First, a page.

Kozar, seated at Limis’s left, was the first to speak. “The Dominion isn’t being entirely forthright with their own allies,” he mused.
Arnit rolled his eyes in annoyance. “Ah, yes, typical Starfleet officer who is hoping some kind of wedge can be driven the Dominion and the Cardassians,” he sighted. “The tactic does merit. Most of us have mastered Cardassian encryptions. The Cardassians are also more likely to defect. Keeping them out of the loop is an effective backup plan.”
“We’re not concerned with that, Arnit,” Limis chimed in “Our immediate priority is entering the nebula safely without drawing attention to ourselves.”
“Modifying our shields to protect us from the theta radiation won’t be that difficult,” Morrison offered.
“Even so,” Logan added, “when the plasma exhaust bonds with the nebula’s disulphates, we’ll be lit up like a Christmas tree.”
“That sounds like a challenge for you, Logan,” Limis retorted. “Morrison, consult with Doctor Markalis on the potential effects of theta radiation poisoning."
“We’ll meet back here in three hours, gentlemen. Dismissed.”
Kozar stayed behind after the others left. Limis immediately deduced he had wanted to address some concerns privately. “Something else, first officer?” she asked, raising an eyebrow.
“Would the prudent action be to contact Starfleet and request instructions?” the second-in-command inquired.
“What would be the point?” the captain asked rhetorically. “That may be the protocol, but we don’t know when that breeding facility will go online. When it does, taking it out will be much harder.”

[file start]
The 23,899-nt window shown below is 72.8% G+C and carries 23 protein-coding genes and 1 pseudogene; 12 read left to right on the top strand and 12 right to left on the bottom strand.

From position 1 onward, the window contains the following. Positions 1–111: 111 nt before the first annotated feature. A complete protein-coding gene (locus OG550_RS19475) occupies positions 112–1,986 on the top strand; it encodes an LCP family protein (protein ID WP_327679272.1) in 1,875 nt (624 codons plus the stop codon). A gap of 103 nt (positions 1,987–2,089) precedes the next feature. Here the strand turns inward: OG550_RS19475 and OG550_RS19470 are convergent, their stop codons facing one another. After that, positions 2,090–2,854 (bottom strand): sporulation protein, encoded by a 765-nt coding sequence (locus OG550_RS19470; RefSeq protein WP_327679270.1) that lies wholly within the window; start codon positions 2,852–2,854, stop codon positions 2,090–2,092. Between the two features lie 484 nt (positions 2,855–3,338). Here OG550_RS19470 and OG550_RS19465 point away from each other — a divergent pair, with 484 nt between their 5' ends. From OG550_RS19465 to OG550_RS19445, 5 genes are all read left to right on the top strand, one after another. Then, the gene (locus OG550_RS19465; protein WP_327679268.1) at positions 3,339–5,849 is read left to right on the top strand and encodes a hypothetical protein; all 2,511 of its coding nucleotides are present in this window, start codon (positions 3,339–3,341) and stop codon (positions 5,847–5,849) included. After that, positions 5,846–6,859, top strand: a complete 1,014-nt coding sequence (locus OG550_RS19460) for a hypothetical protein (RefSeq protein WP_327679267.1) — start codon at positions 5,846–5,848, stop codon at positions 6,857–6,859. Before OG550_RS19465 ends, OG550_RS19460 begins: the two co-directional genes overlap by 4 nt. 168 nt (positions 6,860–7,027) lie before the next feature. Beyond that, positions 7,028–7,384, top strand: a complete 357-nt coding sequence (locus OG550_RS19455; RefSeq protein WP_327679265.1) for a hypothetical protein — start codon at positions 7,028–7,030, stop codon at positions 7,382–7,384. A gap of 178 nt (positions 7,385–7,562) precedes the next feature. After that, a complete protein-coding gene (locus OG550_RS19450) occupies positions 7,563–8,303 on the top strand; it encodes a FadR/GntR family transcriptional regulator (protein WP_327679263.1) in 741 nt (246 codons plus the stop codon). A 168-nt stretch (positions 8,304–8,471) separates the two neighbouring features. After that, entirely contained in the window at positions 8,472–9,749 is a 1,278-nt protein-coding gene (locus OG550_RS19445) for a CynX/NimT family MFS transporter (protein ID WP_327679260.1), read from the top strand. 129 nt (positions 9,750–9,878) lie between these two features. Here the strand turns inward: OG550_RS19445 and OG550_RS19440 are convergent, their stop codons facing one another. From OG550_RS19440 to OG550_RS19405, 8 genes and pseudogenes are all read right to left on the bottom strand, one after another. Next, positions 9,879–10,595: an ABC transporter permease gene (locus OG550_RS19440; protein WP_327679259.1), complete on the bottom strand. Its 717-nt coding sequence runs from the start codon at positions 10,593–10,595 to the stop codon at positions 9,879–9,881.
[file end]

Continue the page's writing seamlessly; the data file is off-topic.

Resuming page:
“We should probably still call for reinforcements.”
“I’ll suggest having reinforcements wait at a secondary position. Sending one ship is still the best strategy because Arnit’s intelligence may not be entirely accurate. It could be a means of throwing us off. The Dominion knows the Federation does not desire a long and drawn-out conflict.
“I appreciate your input, Commander. I may need it her and there, but going by the book is not always the best and most practical.”
“Understood,” Kozar said flatly with a nod.
“Set a course for the Tong-Beak Nebula, Mister Kozar.”
Following the briefing, Morrison spent the lull in action aboard the ship to conduct routine diagnostics of the security sensors. This included checking the communications logs for any unusual activities. Each of the logs looked perfectly normal, but then he scrolled over a gap in the log. He scrolled back up to confirm what he thought he saw. “This is strange,” he muttered.
Kozar stood up from the captain’s chair and walked over to the station to learn what Morrison had discovered. “It’s some kind of unidentified transmission,” Morrison reported.
“Can you localize the source?” Kozar asked.
“No, sir. All I can tell is that it originated inside the ship.”
“Ensign Huckaby,” Kozar said, looking over at Ops, “any idea where it’s being sent?”
“Negative,” the young dark-skinned ensign answered. “It didn’t use any of the subspace antennas.”
“Nevertheless, we should get to the bottom of this,” Kozar offered. “Run a signal correlation trace
to try to recover that log.”
A blip appeared on Second Ulin’talag’s status board. The text below it indicated a Federation starship was en route to Sector 21607. “First,” he called to the Jem’Hadar commander. “Another Starfleet ship is moving towards this sector. It’s on a direct course for the nebula.”
“Only one ship?” First Teron’tokal inquired.
“Yes, First. I don’t see why since they should know of our facility by now.”
“They want to make sure their intelligence is accurate,” the First explained. “Then they will bring others. We must follow the plan the Founders have laid out for us. Obedience brings victory.”
“And victory is life,” the Second finished.